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Eddie Stobart

KPMG and PwC face investigation over Eddie Stobart audits


The accounting watchdog has launched a probe into the audits of the struggling haulier Eddie Stobart by two Big Four firms. 

28th May 2020
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The accounting watchdog announced on Tuesday a review into KPMG’s audits of Eddie Stobart Logistics plc from 30 November 2017 and PwC’s subsequent audit on 30 November 2018.

FRC confirmed that the investigations will be conducted by its Enforcement Division under the Audit Enforcement Procedure.

Bumpy road for Eddie Stobart 

The iconic brand averted permanently putting on its brakes last August when shares were suspended after PwC and then CFO Anoop King unearthed a £2m error in its 2018 accounts. The accounting errors and in-fighting scuffles also led to the CEO Alex Laffey stepping down.

Problems further accelerated when the haulier’s value fell to less than £270m.

PwC took on audits in 2018 after the company’s previous accountants KPMG resigned due to “difficulties in obtaining sufficient appropriate audit evidence”.

However, the issues that emerged in the PwC audit were not in the 2017 audit report, and KPMG signed off the paperwork saying that Eddie Stobart was in excellent health.

PwC’s tenure, though, also had problems when it was accused of “dithering” by a shareholder over the delayed 2019 interim results, according to the FT (behind a paywall).

The haulage company was saved from administration in December by private equity company Douglas Bay Capital, but it ended up being the end of the road for chief executive Alex Laffey, who resigned on the postponement of the interim accounts.

The rescue deal may have saved the trucking company, but further gloom struck in February this year when interim results divulged a number of writedowns, a restatement of revenues and profits and an asset reduction of £169m.

When Ian Smith, the finance director of accounts payable software Invu, spoke to AccountingWEB last year, pinpointed the company’s issues coming from its attempt to rapidly expand.

“The business has expanded rapidly in recent years taking on debt to part-fund acquisitions,” said Smith. “The year-end November 2018 accounts show net debt increasing by £50m to £160m while shareholders’ funds in the parent company increased by £5m. At the same time, intangible assets and goodwill increased by £40m.”

Big Four audits back in the headlines 

The investigation of PwC and KPMG over the Eddie Stobart audits puts the Big Four in the spotlight again and adds to an already long list of accounting scandals such as Sports Direct, Carillion and Ted Baker to name a few.

KPMG has already been on the receiving end of a £700,000 fine and a reprimand from the FRC this year. Back in April, the accounting watchdog scrutinised the Big Four firm for lacking professional scepticism in the audit of an unnamed company.


Naturally, the latest investigation from the FRC adds further ire to Big Four critics. “Auditing is one of the biggest frauds,” tweeted Prem Sikka, and emeritus professor of accounting at the University of Essex. “Firms deliver dud audits, charge megabucks, no public accountability.”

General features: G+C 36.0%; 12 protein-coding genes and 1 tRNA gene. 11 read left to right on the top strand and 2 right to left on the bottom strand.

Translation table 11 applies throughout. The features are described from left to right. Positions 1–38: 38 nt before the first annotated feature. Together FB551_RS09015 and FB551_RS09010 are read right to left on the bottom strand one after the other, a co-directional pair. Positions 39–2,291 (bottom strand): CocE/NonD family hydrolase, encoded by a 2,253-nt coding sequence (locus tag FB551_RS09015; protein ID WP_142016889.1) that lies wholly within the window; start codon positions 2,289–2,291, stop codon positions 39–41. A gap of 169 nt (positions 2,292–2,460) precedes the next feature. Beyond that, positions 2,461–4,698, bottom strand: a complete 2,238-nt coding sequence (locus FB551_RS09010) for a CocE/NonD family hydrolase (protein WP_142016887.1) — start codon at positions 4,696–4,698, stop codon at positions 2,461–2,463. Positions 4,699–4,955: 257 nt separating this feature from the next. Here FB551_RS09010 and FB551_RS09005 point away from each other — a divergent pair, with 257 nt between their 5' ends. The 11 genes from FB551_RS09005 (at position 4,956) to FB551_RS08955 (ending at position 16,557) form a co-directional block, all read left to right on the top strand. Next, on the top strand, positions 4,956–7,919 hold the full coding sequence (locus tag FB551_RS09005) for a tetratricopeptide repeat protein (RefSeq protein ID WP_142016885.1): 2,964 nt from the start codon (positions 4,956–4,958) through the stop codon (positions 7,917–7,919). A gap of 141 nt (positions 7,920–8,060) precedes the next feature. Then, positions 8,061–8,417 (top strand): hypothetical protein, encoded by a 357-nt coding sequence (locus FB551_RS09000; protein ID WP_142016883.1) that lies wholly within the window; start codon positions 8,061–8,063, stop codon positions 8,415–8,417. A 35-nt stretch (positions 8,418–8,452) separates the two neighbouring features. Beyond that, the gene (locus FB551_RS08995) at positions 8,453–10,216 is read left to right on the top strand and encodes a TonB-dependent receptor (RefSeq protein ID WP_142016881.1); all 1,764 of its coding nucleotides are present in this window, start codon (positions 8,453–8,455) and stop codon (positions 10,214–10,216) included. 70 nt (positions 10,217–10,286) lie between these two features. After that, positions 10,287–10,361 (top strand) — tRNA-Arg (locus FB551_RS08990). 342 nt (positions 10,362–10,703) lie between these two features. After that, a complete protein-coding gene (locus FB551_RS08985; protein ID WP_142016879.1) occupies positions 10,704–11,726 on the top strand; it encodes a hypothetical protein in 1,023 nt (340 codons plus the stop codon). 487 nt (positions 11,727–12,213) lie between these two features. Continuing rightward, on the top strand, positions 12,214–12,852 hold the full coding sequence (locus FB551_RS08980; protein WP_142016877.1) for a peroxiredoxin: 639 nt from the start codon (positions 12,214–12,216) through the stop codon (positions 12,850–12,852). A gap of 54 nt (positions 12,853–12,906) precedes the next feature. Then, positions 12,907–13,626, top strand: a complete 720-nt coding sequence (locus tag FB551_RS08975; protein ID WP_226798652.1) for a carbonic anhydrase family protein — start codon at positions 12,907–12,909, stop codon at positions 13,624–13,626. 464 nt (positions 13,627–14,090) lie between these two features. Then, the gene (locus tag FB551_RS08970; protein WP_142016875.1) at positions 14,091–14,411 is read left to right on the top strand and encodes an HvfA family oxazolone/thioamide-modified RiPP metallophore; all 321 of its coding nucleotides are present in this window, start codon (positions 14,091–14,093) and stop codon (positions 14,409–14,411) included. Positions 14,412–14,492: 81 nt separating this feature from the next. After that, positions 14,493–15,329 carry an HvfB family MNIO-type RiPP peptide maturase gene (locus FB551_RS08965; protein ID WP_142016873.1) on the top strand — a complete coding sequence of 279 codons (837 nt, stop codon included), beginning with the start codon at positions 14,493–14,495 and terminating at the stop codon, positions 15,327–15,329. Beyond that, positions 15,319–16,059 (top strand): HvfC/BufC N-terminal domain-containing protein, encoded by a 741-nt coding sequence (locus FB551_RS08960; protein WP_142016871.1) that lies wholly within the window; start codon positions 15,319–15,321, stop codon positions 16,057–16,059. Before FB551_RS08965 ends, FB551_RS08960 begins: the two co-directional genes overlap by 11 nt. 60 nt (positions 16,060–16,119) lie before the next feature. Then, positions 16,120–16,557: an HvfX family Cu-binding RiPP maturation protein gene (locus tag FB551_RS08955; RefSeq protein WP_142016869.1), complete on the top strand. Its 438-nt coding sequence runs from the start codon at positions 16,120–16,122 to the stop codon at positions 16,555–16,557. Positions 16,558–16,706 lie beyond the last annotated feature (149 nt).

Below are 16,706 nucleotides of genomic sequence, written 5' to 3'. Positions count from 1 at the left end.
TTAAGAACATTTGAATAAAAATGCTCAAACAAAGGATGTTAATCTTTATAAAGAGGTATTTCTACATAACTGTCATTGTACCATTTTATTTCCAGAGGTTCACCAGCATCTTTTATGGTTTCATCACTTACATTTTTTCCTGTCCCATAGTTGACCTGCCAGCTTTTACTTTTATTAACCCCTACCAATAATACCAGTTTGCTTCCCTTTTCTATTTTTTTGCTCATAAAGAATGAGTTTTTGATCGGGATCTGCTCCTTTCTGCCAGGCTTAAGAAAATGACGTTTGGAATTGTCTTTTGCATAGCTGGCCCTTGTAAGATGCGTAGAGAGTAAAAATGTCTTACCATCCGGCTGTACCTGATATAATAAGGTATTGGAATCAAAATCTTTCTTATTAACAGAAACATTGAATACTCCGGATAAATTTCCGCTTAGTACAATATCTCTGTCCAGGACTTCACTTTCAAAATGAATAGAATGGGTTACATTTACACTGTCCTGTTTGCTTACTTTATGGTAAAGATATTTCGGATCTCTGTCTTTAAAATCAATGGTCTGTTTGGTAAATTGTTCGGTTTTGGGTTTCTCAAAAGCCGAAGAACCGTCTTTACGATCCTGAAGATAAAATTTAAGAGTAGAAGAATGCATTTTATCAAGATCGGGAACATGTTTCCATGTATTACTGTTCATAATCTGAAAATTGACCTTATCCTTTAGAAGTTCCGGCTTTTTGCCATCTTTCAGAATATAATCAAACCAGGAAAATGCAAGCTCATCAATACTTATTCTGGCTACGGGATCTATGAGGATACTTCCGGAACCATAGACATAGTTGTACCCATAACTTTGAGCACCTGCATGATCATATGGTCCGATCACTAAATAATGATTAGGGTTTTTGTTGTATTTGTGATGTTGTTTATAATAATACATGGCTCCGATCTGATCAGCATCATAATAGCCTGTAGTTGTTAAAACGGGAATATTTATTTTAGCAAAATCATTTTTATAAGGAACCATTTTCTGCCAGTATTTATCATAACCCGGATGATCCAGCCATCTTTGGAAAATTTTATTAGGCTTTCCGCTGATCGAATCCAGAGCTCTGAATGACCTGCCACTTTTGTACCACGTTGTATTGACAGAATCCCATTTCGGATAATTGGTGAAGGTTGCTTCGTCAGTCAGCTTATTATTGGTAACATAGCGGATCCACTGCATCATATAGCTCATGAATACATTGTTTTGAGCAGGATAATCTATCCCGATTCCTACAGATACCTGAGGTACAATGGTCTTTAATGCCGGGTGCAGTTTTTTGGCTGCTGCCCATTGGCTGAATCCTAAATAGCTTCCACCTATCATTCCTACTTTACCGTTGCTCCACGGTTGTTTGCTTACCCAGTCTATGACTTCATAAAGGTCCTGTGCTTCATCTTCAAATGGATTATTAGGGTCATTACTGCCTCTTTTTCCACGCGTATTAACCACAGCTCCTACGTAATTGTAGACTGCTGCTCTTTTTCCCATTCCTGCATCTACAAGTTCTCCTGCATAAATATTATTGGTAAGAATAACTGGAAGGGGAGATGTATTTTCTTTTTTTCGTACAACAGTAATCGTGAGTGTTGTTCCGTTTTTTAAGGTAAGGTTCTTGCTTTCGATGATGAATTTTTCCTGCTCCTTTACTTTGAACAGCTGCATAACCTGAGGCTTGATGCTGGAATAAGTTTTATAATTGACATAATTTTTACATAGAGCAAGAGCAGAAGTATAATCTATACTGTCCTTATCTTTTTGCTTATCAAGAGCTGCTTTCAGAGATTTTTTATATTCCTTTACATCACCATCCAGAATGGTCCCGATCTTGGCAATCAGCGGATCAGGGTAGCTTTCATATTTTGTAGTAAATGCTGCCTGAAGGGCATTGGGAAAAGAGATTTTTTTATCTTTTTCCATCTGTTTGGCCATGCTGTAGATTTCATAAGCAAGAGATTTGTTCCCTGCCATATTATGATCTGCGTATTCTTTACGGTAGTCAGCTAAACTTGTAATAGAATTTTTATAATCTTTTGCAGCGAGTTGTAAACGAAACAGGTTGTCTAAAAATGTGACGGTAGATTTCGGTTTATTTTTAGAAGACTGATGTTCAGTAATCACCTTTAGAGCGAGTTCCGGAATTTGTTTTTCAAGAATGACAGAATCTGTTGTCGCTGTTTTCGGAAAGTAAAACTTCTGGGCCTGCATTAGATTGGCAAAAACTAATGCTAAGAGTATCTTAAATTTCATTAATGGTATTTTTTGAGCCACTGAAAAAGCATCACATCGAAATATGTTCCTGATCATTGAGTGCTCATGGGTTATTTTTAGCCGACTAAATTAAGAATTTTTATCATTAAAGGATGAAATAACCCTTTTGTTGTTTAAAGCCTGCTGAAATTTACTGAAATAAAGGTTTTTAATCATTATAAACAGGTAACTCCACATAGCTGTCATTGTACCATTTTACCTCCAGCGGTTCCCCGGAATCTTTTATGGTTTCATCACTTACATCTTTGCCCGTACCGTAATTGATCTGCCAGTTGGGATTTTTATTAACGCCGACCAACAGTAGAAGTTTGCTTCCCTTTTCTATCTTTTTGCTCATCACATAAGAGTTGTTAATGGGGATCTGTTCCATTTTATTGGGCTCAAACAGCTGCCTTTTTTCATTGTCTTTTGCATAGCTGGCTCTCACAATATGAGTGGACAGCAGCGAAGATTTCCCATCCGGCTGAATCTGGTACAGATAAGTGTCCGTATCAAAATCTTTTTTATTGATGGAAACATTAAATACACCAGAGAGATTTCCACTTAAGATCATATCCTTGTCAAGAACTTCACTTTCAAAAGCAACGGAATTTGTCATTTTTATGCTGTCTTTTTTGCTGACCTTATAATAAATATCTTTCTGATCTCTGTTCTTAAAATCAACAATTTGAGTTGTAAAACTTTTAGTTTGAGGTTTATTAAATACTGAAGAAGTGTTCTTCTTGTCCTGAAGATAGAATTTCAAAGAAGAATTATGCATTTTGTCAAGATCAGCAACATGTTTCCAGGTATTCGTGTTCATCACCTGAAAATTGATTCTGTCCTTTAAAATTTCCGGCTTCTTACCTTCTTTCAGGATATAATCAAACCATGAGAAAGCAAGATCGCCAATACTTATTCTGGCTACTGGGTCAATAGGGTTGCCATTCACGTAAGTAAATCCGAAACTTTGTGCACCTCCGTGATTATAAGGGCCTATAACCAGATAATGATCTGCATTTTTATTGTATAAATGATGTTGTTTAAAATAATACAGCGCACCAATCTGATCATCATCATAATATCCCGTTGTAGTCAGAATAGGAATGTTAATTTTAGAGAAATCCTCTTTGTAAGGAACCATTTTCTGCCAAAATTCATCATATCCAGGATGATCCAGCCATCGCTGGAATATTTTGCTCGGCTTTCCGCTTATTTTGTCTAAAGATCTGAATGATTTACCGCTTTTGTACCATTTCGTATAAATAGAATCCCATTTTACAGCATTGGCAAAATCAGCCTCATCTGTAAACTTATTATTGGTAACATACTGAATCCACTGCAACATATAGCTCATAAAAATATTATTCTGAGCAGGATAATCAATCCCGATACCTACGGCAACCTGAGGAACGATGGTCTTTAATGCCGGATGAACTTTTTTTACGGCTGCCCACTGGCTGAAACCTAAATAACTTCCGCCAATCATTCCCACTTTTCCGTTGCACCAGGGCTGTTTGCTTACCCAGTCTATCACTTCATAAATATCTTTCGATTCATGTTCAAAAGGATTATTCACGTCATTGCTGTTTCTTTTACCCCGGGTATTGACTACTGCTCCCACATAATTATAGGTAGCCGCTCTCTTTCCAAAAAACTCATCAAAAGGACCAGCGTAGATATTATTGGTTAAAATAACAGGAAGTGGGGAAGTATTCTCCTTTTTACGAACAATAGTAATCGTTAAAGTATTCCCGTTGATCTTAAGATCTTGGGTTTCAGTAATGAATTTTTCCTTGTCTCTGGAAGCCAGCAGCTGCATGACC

The two Big Four firms both responded to the investigation by committing to co-operate.

PwC said: “We will co-operate fully with the FRC in this investigation. We are committed to delivering consistently high-quality audits and in June 2019 we introduced a major ongoing programme to enhance audit quality across the firm.”

KPMG echoed this comment: “We will co-operate fully with the FRC to conclude this matter as quickly as possible.”


Replies (5)

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By Justin Bryant
28th May 2020 09:30

Audits are not fraud per se (they are undoubtedly expensive in terms of the value they add to a set of financial statements i.e. not much, if anything). They are just not geared to detect fraud (for obvious reasons if you have ever done an audit). How often do you see the headline "big fraud uncovered by auditors", compared to "big fraud missed by auditors"? Anyone who thinks otherwise does not understand how useless and pointless audits are re fraud detection (at best they have a minimal fraud deterrent effect).

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28th May 2020 10:22

recent experience, leaves you feeling like youve been shaken down by the mob, its all about money now for these big boys.

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By rememberscarborough
28th May 2020 11:56

Wonder how long it is before we see a shareholder sue an audit company for signing off a set of accounts that do not show a "true and fair view"? Until the audit and tax functions are separated then we'll see more and more of these issues.

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By Yoshik
28th May 2020 12:11


While I agree with you on the separation there must be a stronger separation of all services so audit stands alone.

There must be a stronger call by shareholders for a change of auditors where doubt exists.

As for fraud when I was training many years ago no matter how big the client the lack of 'template tests' allowed the auditor to 'smell' issues. Yes good auditors had a sixth sense. I was part of the team that dealt with BBCI and I can assure you that the sixth sense allowed the team to be effective. Yes there were set procedures but thinking outside of the box is essential. How often does that occur! Those of us trained with a carrier bag, bank statements and invoices will always be better auditors.

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By Mr J Andrews
28th May 2020 13:26

Yoshik is correct regarding a sixth sense. Sadly common sense is seriously lacking with the robotic approach nowadays. ''Get the fees in......'' is the current smell issue.

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